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The Dark, Holy Places

The Dark, Holy Places

I am learning a lot about the dark places: the trials and the valleys we go through. Hindsight is always 20/20, and right now my vision of the past few years of my life is just starting to clear up.

A few years ago, I stepped foot in the Czech Republic for a three-month summer service project, and that was the day this roller coaster of learning and digressing, growing and shrinking, progressing and regressing began. I don’t think I had ever “lost my joy” prior to that point. Actually, the opposite is very true. I was experiencing God to the fullest, or what I thought to be the fullest, prior to that point.

With Czech entered the most spiritually, emotionally and intellectually trying time of my life—scary to think that every other trial in my life paled in comparison to this. With Czech entered the swift decent from a three-year spiritual mountaintop. The valley of examining what I believe, who I am, who God is and where my joy lies came into view that day.

If I trace it, those three months ushered in a low that lasted through college graduation a year later and brought a new phase of trials and waiting. It has been almost two years since I graduated, and I am only now catching a glimpse of what God has been doing.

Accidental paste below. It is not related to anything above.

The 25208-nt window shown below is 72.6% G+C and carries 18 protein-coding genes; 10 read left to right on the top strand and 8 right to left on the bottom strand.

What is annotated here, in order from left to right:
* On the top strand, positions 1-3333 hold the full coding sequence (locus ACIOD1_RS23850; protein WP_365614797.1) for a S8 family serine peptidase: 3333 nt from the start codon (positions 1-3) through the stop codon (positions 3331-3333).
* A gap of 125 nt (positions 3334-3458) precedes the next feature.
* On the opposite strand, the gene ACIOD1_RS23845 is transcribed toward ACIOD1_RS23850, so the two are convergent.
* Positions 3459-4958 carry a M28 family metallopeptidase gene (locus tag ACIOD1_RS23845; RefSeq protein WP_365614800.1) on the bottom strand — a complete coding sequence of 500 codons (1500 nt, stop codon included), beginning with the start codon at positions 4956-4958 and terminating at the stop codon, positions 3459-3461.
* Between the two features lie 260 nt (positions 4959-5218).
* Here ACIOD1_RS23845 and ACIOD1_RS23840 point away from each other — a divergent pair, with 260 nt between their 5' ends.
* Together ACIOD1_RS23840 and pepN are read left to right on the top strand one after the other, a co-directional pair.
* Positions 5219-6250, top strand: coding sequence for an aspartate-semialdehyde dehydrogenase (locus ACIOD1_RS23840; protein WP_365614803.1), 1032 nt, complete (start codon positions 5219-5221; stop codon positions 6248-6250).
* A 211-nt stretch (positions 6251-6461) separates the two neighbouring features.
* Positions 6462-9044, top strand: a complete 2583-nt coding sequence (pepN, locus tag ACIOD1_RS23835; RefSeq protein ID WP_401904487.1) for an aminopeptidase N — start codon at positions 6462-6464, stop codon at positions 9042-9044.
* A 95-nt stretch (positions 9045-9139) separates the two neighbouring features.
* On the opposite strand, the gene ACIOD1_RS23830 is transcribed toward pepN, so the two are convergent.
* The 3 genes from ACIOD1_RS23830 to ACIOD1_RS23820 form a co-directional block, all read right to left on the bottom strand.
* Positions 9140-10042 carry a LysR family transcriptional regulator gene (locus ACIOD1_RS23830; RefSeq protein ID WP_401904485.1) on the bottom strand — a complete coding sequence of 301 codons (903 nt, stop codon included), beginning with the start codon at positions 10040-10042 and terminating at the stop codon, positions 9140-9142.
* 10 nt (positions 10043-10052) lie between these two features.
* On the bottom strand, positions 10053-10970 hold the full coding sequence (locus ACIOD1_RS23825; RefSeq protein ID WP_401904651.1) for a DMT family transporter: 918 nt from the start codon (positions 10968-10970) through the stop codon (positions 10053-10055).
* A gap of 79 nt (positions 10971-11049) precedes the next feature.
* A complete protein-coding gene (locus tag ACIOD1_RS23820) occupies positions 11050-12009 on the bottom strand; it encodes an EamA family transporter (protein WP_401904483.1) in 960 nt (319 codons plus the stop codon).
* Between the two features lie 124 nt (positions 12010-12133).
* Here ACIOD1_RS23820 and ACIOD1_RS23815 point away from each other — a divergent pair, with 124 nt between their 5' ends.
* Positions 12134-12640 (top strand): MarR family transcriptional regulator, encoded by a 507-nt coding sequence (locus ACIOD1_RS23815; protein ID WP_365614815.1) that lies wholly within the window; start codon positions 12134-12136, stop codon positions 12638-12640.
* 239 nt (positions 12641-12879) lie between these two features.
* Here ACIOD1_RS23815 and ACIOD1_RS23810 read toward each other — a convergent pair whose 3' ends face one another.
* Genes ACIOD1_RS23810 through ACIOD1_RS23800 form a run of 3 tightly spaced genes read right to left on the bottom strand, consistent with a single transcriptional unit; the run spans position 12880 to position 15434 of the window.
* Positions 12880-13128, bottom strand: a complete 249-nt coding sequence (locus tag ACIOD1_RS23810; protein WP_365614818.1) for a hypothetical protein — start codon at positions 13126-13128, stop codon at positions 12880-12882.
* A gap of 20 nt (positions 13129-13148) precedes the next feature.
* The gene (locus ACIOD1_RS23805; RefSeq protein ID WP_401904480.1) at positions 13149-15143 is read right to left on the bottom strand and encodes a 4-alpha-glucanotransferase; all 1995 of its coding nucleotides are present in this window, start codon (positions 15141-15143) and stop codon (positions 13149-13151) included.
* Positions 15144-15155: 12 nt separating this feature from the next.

How would I describe it? Confusion, turmoil, doubt, questioning, learning, understanding, stretching, discomfort, hurt, loneliness, fear, waiting. It has been dark and bleak, cold and miserable, but joy comes in the morning. The dawn brings light to a new day, to hope.

I am not yet able to verbalize all the lessons I have learned during this journey through the valley, but I have come away knowing that the dark places really can be holy places.

The valleys are not to be shied away from, but embraced. W. Phillip Keller, in A Shepherd Looks at Psalm 23, writes, “As Christians, we will sooner or later discover that it is in the valleys of our lives that we find refreshment from God Himself. It is not until we have walked with Him through some very deep troubles that we discover He can lead us to find our refreshment in Him right there in the midst of our difficulty.”

These valleys are often necessary. I still don’t know how to keep the joy throughout them, but I think I am in the midst of learning that. I know God commands us to always give thanks. I know in Psalm 26 David sets God’s goodness and loving kindness before him, and then he speaks, gives voice to his thanksgiving. He vocalizes truth, and God in turn gives him a grateful heart. I know these valleys grow us and change us (James 1:2-4, Romans 5:3-5).

C.S. Lewis writes in Till We Have Faces, “Nothing is yet in its true form.” We are being transformed. We want to be on higher ground with God, but we often have to be broken and shattered, being re-formed to handle the high, holy places of God.

God is forming my true face on me, chipping away at the mask that has made itself at home in my life for so long. Before the finest gold ring can adorn the hand of the one so deserving, the gold must first be melted down, refined, molded and set. I think I am being poured into the mold right now.

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